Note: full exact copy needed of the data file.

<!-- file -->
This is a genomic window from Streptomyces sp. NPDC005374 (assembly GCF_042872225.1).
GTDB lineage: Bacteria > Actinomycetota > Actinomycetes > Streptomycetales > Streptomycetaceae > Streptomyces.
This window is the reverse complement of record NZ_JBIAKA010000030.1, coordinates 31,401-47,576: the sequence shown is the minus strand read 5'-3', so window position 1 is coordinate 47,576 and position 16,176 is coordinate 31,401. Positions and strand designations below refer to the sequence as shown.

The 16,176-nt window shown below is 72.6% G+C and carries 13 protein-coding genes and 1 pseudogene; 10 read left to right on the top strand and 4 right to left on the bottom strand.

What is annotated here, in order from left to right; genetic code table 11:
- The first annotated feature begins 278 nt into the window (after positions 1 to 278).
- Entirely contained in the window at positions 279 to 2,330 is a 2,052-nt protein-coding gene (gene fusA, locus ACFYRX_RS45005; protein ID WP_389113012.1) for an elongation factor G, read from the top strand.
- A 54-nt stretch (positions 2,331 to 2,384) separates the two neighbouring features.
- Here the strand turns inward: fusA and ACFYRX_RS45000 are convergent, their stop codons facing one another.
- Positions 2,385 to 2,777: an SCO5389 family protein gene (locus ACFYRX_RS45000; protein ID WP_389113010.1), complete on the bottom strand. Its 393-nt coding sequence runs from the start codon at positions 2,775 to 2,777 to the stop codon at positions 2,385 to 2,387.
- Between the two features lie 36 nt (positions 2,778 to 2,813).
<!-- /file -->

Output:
This is a genomic window from Streptomyces sp. NPDC005374 (assembly GCF_042872225.1).
GTDB lineage: Bacteria > Actinomycetota > Actinomycetes > Streptomycetales > Streptomycetaceae > Streptomyces.
This window is the reverse complement of record NZ_JBIAKA010000030.1, coordinates 31,401-47,576: the sequence shown is the minus strand read 5'-3', so window position 1 is coordinate 47,576 and position 16,176 is coordinate 31,401. Positions and strand designations below refer to the sequence as shown.

The 16,176-nt window shown below is 72.6% G+C and carries 13 protein-coding genes and 1 pseudogene; 10 read left to right on the top strand and 4 right to left on the bottom strand.

What is annotated here, in order from left to right; genetic code table 11:
- The first annotated feature begins 278 nt into the window (after positions 1 to 278).
- Entirely contained in the window at positions 279 to 2,330 is a 2,052-nt protein-coding gene (gene fusA, locus ACFYRX_RS45005; protein ID WP_389113012.1) for an elongation factor G, read from the top strand.
- A 54-nt stretch (positions 2,331 to 2,384) separates the two neighbouring features.
- Here the strand turns inward: fusA and ACFYRX_RS45000 are convergent, their stop codons facing one another.
- Positions 2,385 to 2,777: an SCO5389 family protein gene (locus ACFYRX_RS45000; protein ID WP_389113010.1), complete on the bottom strand. Its 393-nt coding sequence runs from the start codon at positions 2,775 to 2,777 to the stop codon at positions 2,385 to 2,387.
- Between the two features lie 36 nt (positions 2,778 to 2,813).